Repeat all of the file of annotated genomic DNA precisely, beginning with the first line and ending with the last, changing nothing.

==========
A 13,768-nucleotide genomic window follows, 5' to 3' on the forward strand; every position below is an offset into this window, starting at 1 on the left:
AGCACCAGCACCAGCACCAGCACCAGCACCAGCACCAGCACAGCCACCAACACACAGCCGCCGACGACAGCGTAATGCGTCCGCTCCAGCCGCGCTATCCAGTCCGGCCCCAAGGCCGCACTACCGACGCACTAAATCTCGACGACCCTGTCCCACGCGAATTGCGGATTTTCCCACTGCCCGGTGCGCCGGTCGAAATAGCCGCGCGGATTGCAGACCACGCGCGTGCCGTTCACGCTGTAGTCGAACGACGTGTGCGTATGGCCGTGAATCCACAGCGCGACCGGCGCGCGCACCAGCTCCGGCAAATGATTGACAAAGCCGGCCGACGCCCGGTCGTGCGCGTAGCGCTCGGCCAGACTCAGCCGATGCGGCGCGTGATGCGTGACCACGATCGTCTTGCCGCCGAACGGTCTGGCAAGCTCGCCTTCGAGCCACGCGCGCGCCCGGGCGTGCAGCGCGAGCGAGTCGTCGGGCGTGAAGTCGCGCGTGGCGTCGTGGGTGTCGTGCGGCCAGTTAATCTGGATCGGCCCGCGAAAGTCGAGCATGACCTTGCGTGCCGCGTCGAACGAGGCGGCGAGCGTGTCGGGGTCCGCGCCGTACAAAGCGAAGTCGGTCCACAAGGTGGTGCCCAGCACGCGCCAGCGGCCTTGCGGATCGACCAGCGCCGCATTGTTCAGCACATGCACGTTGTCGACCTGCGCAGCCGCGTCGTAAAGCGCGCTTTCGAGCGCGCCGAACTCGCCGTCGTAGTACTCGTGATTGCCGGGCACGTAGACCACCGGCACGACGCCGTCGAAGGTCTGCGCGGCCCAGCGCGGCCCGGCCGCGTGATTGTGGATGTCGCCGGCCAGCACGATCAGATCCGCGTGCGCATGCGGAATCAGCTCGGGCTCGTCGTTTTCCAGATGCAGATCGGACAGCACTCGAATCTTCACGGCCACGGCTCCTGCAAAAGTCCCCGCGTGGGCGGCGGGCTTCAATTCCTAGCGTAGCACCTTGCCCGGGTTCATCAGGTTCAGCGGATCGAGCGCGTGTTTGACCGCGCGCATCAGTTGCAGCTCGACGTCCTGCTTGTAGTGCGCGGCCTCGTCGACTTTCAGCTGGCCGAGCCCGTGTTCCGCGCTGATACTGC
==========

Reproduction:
A 13,768-nucleotide genomic window follows, 5' to 3' on the forward strand; every position below is an offset into this window, starting at 1 on the left:
AGCACCAGCACCAGCACCAGCACCAGCACCAGCACCAGCACAGCCACCAACACACAGCCGCCGACGACAGCGTAATGCGTCCGCTCCAGCCGCGCTATCCAGTCCGGCCCCAAGGCCGCACTACCGACGCACTAAATCTCGACGACCCTGTCCCACGCGAATTGCGGATTTTCCCACTGCCCGGTGCGCCGGTCGAAATAGCCGCGCGGATTGCAGACCACGCGCGTGCCGTTCACGCTGTAGTCGAACGACGTGTGCGTATGGCCGTGAATCCACAGCGCGACCGGCGCGCGCACCAGCTCCGGCAAATGATTGACAAAGCCGGCCGACGCCCGGTCGTGCGCGTAGCGCTCGGCCAGACTCAGCCGATGCGGCGCGTGATGCGTGACCACGATCGTCTTGCCGCCGAACGGTCTGGCAAGCTCGCCTTCGAGCCACGCGCGCGCCCGGGCGTGCAGCGCGAGCGAGTCGTCGGGCGTGAAGTCGCGCGTGGCGTCGTGGGTGTCGTGCGGCCAGTTAATCTGGATCGGCCCGCGAAAGTCGAGCATGACCTTGCGTGCCGCGTCGAACGAGGCGGCGAGCGTGTCGGGGTCCGCGCCGTACAAAGCGAAGTCGGTCCACAAGGTGGTGCCCAGCACGCGCCAGCGGCCTTGCGGATCGACCAGCGCCGCATTGTTCAGCACATGCACGTTGTCGACCTGCGCAGCCGCGTCGTAAAGCGCGCTTTCGAGCGCGCCGAACTCGCCGTCGTAGTACTCGTGATTGCCGGGCACGTAGACCACCGGCACGACGCCGTCGAAGGTCTGCGCGGCCCAGCGCGGCCCGGCCGCGTGATTGTGGATGTCGCCGGCCAGCACGATCAGATCCGCGTGCGCATGCGGAATCAGCTCGGGCTCGTCGTTTTCCAGATGCAGATCGGACAGCACTCGAATCTTCACGGCCACGGCTCCTGCAAAAGTCCCCGCGTGGGCGGCGGGCTTCAATTCCTAGCGTAGCACCTTGCCCGGGTTCATCAGGTTCAGCGGATCGAGCGCGTGTTTGACCGCGCGCATCAGTTGCAGCTCGACGTCCTGCTTGTAGTGCGCGGCCTCGTCGACTTTCAGCTGGCCGAGCCCGTGTTCCGCGCTGATACTGC